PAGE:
But AstraZeneca was very firm with their "no," and I think it's a good sign for Pfizer shareholders that Pfizer wasn't willing to keep chasing them. They said OK--this is our sweetened offer, and if you are not going to take it, we are going to walk away from this. We are not going to keep paying more and more in order to get this done. I think that discipline is a good sign.
Like I mentioned in the first point, sometimes these M&A deals can be more about empire-building than about really creating better businesses. I think that discipline is a good sign. AstraZeneca probably passed up a way to realize a lot of value right away in this deal, and we'll see if that's the right choice for them.
Stipp: The government reported a negative GDP for the first quarter on Thursday. Bob Johnson, our director of economic analysis, says don't panic. But this certainly does throw cold water on the most optimistic among us.
Glaser: Coming into this year, there were some projections that we could see 4% GDP growth in 2014, that things were really lining up for the economy to do much, much better. That really seems to be off the table now.
We've seen that obviously not just with this data but also with the weather-related problems that we had throughout the first quarter, which have really slowed a lot of different parts of the economy.
But Bob Johnson points out that it's not just weather-related. There really are some [factors], if not underlying weaknesses, [suggesting that] the economy isn't quite ready to hit that escape velocity and get that rocking ship to take off yet. He is sticking with his 2%-2.5% full-year GDP number, which is maybe less than people were hoping, but it is a sign that we're still very much in this slow-growth world.
Stipp: Lastly, Hank Paulson and Tim Geithner appeared together at an event here in Chicago this week. You attended, and you said there were some interesting points about opportunity cost that might apply to investors.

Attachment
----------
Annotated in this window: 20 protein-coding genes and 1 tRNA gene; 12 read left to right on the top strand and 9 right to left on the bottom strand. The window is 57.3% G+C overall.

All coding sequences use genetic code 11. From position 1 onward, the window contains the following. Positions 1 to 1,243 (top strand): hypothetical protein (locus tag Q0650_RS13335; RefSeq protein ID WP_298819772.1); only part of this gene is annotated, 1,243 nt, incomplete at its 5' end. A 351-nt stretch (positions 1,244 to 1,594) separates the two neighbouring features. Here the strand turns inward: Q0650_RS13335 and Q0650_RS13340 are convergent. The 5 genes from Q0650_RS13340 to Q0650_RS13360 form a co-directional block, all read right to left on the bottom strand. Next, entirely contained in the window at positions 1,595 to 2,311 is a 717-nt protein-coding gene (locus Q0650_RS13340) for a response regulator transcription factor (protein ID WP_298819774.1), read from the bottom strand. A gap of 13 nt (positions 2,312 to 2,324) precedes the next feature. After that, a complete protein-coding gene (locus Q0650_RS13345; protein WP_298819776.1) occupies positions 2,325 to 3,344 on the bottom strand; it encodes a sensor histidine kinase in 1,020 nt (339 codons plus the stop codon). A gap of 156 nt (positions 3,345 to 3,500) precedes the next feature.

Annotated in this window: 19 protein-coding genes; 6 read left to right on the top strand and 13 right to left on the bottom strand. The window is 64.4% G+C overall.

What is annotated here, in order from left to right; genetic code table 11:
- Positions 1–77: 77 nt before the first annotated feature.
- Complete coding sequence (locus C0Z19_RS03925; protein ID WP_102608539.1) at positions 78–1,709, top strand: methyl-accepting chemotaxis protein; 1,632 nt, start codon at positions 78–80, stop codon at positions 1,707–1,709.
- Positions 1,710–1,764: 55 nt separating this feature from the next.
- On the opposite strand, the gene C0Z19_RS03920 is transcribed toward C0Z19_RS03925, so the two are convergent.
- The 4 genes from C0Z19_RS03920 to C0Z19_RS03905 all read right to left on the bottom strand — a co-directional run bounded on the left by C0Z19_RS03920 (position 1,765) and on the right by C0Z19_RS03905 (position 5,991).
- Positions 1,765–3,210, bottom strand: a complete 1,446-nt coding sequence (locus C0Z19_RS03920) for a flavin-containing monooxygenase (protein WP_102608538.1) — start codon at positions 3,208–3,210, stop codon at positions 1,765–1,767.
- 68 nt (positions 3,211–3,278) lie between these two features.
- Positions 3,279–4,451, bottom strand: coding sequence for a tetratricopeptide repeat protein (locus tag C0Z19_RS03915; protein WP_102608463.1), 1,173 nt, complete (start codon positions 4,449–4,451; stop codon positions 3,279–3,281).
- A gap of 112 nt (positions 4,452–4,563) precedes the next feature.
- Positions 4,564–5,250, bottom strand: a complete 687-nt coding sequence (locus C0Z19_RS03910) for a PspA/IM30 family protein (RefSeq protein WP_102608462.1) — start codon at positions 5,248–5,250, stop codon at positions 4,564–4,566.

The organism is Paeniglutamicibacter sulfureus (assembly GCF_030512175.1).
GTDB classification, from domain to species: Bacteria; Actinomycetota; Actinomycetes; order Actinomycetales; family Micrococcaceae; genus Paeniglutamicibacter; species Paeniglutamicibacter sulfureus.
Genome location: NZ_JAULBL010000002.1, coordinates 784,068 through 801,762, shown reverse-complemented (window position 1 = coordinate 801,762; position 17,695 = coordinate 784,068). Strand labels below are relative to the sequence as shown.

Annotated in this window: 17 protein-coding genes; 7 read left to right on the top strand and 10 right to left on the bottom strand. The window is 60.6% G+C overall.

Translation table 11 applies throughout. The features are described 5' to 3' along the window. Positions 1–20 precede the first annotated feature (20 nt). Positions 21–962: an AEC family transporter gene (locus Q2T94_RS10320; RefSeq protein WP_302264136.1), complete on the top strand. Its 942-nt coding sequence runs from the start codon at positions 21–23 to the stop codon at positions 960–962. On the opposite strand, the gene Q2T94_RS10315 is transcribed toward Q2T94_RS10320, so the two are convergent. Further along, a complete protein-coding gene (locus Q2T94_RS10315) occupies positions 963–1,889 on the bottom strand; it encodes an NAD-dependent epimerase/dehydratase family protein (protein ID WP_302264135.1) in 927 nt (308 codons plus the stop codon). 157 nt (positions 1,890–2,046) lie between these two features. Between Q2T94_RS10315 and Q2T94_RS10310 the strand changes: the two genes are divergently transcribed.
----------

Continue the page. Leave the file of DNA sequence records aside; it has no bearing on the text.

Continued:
Glaser: There were couple of interesting parts of the conversation, but one area that came up a few times was when Geithner talked about, and when he was justifying, the choices that he made during the financial crisis. He said it wasn't about coming up with some ideal solution or the best solution. It was about coming up with the least-bad solution. They had to look at the opportunities that actually were out there that were feasible to do, and those are the ones that they chose among.
I think that's a good lesson for investors today. There are not a lot of great options right now. Stocks obviously are fully valued, possibly overvalued in many cases. There are not a lot of big bargains there. Bonds obviously could have trouble in a rising rate environment. Cash isn't all that attractive. And it may be tempting just to say, I wish that there were some great investments out there that I can look for, and keep looking for, instead of really looking at what the actual feasible options are.
I think investors would be well served by diving into … well, if stocks are overvalued mostly, can I find an undervalued pocket? Can I find some high-quality names that are going to hold up? Maybe something with a good dividend yield. Think about it that way, and make those decisions, instead of staying on the sidelines indefinitely.
I thought that was a lesson you could draw from the crisis: It's important to make the choices amongst the actual opportunity set that you have, and not the ones that you wish you had.
Stipp: There is always a huge opportunity cost to missing The Friday Five. Jeremy, thanks for joining me again.
Glaser: You're welcome, Jason.
Stipp: For Morningstar, I'm Jason Stipp. Thanks for watching.